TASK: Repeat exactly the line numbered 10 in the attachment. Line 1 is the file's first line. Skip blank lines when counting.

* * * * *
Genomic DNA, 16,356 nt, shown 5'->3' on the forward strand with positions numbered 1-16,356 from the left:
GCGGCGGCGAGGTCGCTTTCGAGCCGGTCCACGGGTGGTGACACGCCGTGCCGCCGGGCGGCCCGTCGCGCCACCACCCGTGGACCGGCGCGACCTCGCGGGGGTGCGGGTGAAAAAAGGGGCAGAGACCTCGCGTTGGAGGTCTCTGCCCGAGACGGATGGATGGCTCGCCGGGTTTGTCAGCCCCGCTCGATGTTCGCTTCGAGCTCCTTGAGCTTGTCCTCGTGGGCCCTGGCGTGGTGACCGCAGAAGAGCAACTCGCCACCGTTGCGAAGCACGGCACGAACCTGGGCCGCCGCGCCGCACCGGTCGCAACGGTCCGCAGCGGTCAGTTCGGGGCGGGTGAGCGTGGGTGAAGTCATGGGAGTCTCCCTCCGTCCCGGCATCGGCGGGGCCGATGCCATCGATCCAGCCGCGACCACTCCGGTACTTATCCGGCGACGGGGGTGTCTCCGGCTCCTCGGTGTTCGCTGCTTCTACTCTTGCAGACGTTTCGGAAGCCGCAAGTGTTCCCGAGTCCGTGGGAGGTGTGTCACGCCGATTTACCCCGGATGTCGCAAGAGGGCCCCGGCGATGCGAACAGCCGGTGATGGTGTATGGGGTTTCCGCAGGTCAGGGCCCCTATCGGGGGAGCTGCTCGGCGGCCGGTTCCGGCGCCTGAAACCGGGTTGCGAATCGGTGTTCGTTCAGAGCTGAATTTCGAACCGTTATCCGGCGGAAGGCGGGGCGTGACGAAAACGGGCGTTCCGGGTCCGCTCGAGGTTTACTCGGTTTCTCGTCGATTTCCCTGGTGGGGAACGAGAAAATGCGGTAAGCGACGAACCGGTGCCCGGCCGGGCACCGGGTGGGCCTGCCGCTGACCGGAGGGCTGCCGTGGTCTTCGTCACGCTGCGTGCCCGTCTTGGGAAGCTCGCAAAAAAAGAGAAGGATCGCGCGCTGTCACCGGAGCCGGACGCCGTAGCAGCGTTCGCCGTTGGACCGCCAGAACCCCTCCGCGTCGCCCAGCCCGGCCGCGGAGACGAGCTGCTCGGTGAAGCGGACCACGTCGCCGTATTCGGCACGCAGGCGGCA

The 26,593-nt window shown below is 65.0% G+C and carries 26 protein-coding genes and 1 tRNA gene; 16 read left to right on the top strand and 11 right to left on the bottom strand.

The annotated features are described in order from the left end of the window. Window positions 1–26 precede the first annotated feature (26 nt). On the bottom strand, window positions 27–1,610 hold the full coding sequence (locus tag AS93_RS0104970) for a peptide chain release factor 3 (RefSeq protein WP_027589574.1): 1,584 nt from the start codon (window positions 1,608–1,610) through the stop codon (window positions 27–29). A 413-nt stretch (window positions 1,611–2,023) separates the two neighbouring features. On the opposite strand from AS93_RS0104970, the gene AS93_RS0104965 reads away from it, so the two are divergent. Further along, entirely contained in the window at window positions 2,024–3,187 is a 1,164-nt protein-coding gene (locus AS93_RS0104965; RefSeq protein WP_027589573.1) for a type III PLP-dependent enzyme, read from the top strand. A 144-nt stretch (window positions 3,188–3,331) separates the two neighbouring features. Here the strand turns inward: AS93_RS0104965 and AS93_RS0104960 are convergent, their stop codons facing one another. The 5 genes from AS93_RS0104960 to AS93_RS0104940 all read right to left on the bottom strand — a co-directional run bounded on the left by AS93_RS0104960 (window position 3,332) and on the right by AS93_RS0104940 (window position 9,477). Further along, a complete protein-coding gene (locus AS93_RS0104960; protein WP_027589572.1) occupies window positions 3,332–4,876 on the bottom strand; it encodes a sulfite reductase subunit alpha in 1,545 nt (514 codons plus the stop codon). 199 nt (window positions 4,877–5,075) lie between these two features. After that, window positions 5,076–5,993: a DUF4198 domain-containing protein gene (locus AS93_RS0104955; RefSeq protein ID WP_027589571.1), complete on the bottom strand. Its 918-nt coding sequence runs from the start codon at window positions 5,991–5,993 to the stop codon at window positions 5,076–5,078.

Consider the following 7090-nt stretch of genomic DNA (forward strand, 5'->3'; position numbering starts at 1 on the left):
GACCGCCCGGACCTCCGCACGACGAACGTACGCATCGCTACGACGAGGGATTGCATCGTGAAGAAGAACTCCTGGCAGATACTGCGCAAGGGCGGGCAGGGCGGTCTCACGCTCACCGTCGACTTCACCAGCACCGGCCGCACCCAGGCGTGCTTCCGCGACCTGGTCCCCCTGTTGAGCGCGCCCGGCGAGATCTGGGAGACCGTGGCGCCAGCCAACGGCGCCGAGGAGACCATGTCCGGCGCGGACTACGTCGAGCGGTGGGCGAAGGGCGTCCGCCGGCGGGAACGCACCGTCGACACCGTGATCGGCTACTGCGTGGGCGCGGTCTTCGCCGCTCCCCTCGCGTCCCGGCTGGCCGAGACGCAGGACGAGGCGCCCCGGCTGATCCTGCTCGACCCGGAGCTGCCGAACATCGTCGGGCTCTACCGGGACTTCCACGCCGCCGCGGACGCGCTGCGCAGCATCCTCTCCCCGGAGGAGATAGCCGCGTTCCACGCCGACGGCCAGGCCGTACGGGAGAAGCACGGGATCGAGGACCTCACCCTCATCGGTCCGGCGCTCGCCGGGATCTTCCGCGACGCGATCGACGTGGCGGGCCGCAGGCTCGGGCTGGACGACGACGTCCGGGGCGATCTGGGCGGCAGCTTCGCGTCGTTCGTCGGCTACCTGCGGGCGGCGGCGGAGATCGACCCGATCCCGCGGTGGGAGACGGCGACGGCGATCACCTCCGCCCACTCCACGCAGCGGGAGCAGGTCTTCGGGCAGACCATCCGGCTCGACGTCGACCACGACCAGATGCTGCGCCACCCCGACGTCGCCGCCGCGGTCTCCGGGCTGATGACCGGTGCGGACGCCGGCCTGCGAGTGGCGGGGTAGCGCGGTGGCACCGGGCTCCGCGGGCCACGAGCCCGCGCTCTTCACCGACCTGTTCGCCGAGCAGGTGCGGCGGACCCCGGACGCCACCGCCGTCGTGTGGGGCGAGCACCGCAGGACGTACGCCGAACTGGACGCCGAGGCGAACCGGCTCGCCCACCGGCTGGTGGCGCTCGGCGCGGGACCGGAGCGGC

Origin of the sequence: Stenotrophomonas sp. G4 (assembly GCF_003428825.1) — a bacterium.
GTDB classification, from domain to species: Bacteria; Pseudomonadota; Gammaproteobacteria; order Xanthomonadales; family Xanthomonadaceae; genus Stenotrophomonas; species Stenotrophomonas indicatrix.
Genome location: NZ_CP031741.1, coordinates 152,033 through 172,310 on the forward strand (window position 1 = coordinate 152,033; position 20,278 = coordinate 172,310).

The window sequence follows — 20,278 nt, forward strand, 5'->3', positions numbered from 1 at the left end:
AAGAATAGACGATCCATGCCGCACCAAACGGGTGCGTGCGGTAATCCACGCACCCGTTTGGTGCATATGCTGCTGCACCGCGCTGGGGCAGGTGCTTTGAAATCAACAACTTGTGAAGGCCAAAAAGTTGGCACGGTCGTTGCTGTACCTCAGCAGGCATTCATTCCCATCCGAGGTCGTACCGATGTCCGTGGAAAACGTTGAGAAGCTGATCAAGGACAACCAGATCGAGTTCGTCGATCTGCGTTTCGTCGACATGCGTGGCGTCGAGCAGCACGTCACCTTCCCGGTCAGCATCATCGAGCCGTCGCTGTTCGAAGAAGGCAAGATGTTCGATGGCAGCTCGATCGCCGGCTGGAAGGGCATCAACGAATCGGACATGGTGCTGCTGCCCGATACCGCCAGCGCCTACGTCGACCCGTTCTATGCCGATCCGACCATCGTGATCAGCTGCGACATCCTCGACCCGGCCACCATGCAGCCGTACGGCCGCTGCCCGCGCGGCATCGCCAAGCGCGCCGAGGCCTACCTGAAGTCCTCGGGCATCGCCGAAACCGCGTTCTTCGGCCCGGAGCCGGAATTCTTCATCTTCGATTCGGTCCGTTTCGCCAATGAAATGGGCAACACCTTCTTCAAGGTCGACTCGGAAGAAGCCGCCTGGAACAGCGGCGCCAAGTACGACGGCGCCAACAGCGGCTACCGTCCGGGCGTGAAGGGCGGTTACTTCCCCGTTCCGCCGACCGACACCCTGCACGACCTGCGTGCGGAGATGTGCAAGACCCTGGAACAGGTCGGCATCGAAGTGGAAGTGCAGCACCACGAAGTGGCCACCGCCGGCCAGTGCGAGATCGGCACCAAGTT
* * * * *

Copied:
The window sequence follows — 20,278 nt, forward strand, 5'->3', positions numbered from 1 at the left end: